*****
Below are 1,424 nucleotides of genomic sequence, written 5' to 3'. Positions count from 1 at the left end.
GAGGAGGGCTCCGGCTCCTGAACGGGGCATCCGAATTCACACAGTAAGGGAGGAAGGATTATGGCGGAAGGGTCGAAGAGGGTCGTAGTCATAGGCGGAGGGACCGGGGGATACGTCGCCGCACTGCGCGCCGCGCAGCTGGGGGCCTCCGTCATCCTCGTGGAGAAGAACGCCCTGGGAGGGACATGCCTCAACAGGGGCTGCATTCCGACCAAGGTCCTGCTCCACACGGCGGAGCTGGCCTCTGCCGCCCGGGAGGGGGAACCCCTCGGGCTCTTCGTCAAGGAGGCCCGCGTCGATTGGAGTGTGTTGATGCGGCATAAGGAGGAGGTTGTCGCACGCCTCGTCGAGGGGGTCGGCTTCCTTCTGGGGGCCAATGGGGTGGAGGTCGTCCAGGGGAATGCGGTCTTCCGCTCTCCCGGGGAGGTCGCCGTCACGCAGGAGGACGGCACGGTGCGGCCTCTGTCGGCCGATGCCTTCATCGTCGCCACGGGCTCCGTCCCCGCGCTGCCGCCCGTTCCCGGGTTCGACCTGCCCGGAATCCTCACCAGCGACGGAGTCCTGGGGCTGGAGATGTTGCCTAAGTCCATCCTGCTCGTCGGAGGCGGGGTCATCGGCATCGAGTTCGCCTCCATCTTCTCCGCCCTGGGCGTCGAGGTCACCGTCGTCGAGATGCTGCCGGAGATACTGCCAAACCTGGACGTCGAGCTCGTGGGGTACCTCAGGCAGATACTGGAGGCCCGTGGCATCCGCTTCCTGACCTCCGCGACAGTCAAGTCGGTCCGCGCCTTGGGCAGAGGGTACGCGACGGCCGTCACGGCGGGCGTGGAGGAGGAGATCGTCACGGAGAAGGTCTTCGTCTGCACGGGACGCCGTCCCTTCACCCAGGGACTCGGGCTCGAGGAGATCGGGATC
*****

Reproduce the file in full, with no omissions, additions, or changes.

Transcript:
Below are 1,424 nucleotides of genomic sequence, written 5' to 3'. Positions count from 1 at the left end.
GAGGAGGGCTCCGGCTCCTGAACGGGGCATCCGAATTCACACAGTAAGGGAGGAAGGATTATGGCGGAAGGGTCGAAGAGGGTCGTAGTCATAGGCGGAGGGACCGGGGGATACGTCGCCGCACTGCGCGCCGCGCAGCTGGGGGCCTCCGTCATCCTCGTGGAGAAGAACGCCCTGGGAGGGACATGCCTCAACAGGGGCTGCATTCCGACCAAGGTCCTGCTCCACACGGCGGAGCTGGCCTCTGCCGCCCGGGAGGGGGAACCCCTCGGGCTCTTCGTCAAGGAGGCCCGCGTCGATTGGAGTGTGTTGATGCGGCATAAGGAGGAGGTTGTCGCACGCCTCGTCGAGGGGGTCGGCTTCCTTCTGGGGGCCAATGGGGTGGAGGTCGTCCAGGGGAATGCGGTCTTCCGCTCTCCCGGGGAGGTCGCCGTCACGCAGGAGGACGGCACGGTGCGGCCTCTGTCGGCCGATGCCTTCATCGTCGCCACGGGCTCCGTCCCCGCGCTGCCGCCCGTTCCCGGGTTCGACCTGCCCGGAATCCTCACCAGCGACGGAGTCCTGGGGCTGGAGATGTTGCCTAAGTCCATCCTGCTCGTCGGAGGCGGGGTCATCGGCATCGAGTTCGCCTCCATCTTCTCCGCCCTGGGCGTCGAGGTCACCGTCGTCGAGATGCTGCCGGAGATACTGCCAAACCTGGACGTCGAGCTCGTGGGGTACCTCAGGCAGATACTGGAGGCCCGTGGCATCCGCTTCCTGACCTCCGCGACAGTCAAGTCGGTCCGCGCCTTGGGCAGAGGGTACGCGACGGCCGTCACGGCGGGCGTGGAGGAGGAGATCGTCACGGAGAAGGTCTTCGTCTGCACGGGACGCCGTCCCTTCACCCAGGGACTCGGGCTCGAGGAGATCGGGATC